Of course, we beg to differ. With Metro, all we get is straight content with no unnecessary and distracting flare aka "chrome". That's the best part of Windows Phone: straight information, video, photos, without cartoony graphics or something that looks like it came from a cheesy 80s sci-fi movie. Because sorry, but that's what Android looks like.

Source: This is My Next

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Information is still coming in but Google and Samsung just showed off Android 4.0 aka Ice Cream Sandwich (ICS). Coming first to the Samsung Galaxy Nexus which will feature a 4.65” HD Super AMOLED display technology at 720p resolution and a 1.2GHz dual core CPU, ICS looks to finally bring a little pizazz to the robotic OS.

A lot of the new "look" to Android 4.0 can be tied to Matias Duarte, who worked on Palm's ill-fated webOS UI till he was snagged by Google about a year and a half ago. Because of that, it seems quite obvious that things like Android's new calendar and especially the "card view" for multitasking look very familiar (something that even Windows Phone "borrowed"). We not sure making the card-view vertical instead of horizontal is going to fool anyone though. Other things like the People App and even the camera also look heavily borrowed from Windows Phone. Heck, they even said "Putting people at the heart..." instead of "Putting People First", so yeah.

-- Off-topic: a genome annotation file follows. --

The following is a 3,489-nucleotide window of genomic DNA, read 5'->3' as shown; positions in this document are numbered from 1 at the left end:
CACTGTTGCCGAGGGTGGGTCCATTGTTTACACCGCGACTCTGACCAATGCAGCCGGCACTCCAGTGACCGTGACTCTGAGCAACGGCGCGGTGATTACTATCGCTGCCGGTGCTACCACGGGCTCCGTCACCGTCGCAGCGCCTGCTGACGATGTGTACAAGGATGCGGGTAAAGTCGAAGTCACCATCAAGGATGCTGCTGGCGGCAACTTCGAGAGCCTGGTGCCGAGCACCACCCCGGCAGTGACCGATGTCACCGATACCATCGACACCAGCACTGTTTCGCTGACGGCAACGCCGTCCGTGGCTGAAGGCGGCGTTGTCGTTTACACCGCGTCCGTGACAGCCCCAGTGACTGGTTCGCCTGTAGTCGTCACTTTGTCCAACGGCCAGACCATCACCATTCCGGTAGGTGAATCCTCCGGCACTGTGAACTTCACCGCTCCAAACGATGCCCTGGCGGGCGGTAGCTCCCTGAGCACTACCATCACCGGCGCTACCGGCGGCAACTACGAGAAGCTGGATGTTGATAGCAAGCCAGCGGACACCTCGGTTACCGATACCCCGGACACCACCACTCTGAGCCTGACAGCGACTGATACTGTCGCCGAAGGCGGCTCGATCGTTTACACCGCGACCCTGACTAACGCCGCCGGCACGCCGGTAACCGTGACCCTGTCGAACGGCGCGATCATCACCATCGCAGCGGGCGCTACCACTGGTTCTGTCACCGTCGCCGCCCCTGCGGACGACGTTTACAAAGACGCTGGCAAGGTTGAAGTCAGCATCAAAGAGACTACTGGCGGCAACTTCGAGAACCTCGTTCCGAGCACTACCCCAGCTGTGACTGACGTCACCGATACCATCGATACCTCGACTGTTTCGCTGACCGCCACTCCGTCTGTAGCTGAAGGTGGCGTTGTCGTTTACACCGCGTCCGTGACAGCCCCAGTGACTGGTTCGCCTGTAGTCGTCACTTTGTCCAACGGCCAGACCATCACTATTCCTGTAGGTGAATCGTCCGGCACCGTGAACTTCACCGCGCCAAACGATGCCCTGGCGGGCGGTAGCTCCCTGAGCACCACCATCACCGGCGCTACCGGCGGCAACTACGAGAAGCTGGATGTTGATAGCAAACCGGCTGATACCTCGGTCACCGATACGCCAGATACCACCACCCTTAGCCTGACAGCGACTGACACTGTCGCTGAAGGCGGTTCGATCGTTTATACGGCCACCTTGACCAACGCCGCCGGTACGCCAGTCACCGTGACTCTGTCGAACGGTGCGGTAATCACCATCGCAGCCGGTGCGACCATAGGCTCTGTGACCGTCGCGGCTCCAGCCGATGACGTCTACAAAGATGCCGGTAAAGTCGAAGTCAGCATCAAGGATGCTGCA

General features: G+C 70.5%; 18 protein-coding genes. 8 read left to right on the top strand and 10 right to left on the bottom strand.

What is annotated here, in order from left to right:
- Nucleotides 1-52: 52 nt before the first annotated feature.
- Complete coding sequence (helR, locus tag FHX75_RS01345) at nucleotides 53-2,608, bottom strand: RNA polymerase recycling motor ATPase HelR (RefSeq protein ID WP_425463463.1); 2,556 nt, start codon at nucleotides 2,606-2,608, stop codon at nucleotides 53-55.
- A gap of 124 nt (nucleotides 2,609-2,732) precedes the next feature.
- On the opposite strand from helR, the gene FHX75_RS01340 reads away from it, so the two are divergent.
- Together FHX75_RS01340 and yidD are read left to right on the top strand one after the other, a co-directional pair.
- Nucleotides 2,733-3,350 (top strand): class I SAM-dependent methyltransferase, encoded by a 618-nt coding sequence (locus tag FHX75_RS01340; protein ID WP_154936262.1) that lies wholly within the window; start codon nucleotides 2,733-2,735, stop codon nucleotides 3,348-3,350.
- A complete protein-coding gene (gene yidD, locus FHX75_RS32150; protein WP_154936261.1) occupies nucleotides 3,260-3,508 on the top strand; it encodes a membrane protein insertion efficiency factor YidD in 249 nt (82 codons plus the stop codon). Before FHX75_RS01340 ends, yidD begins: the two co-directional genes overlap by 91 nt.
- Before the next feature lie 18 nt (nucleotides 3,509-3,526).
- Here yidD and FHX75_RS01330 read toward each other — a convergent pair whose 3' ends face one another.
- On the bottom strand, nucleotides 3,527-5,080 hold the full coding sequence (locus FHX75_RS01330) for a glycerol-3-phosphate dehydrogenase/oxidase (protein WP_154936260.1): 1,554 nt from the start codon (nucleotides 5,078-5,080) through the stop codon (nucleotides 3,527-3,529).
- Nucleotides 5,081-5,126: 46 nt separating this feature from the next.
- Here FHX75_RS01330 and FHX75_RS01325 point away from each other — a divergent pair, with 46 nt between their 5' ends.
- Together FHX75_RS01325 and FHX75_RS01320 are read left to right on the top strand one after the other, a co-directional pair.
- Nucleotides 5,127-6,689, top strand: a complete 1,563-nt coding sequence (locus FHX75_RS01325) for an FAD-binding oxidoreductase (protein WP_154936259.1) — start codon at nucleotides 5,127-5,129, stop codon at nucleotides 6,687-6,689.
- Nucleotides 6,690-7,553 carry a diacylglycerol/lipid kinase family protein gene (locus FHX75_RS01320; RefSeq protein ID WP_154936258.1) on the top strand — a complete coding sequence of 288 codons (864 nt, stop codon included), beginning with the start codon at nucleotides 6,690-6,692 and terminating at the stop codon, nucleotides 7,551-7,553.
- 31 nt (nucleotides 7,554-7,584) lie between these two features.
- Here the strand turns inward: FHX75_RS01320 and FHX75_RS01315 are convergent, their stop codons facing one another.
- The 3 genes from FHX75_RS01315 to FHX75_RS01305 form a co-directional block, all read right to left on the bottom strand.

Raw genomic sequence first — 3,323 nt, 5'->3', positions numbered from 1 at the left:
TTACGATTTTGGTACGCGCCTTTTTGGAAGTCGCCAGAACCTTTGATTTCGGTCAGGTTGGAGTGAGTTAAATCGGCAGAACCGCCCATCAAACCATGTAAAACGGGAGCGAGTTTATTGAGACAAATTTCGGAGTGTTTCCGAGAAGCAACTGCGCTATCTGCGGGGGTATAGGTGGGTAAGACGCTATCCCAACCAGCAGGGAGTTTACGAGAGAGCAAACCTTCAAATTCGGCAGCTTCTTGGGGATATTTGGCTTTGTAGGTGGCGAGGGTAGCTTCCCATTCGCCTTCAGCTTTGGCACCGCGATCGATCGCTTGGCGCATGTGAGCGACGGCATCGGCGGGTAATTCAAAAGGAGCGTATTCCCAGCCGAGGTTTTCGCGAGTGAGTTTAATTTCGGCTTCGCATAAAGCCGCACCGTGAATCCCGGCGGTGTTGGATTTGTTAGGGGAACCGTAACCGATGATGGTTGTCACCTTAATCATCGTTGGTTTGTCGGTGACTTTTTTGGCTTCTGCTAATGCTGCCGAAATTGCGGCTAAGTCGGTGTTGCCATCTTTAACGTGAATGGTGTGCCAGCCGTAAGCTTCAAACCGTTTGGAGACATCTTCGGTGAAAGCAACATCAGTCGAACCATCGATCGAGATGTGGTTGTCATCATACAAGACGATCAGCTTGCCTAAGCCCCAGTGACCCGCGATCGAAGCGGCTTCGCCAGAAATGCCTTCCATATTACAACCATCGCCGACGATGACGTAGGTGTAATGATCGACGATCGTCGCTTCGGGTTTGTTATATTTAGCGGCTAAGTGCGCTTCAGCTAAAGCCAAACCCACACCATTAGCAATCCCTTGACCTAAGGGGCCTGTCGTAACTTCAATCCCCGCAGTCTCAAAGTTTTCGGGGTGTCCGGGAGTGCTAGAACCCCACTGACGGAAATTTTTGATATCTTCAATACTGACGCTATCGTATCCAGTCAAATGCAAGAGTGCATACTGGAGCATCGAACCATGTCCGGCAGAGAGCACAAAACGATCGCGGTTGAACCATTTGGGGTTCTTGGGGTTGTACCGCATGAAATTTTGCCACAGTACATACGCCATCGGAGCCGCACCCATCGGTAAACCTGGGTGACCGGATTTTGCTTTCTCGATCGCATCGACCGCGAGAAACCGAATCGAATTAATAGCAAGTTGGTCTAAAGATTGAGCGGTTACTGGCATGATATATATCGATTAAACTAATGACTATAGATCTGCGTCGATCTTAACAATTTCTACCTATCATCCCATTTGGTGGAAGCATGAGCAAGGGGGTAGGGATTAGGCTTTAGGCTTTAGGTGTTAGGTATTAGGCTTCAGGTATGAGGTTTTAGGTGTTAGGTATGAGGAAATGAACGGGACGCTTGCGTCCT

Reader Anthony submitted the following observations he noticed during the recently YouTubed Keynote:

  • Swiping between menus instead of tapping them is Metro
  • action bar is copied from wp7 (especially making it common between apps, is exactly what Metro is)
  • photo album UI looks exactly like WP7 gallery
  • contact groups is from WP7
  • people app is direct copy of wp7 people's hub
  • folder creation method (dragging two icons together to make a folder) is from iOS
  • Lock screen to camera is from WP7/iOS (which iOS copied from WP7)
  • switching reply method between email/sms/call in contact card is WP7 (Actually, webOS did that 1st -ed.)

And in general, the consensus at least from the Twitter-sphere seems to be yes, Android borrows a lot. We always said Android was pretty ugly so this at least goes a long way to addressing that though we're not convinced that it's as elegant, smooth or as unified as the Metro design language. Just see the Windows Phone version after the break for comparison...

Loads more at our sister site, AndroidCentral.com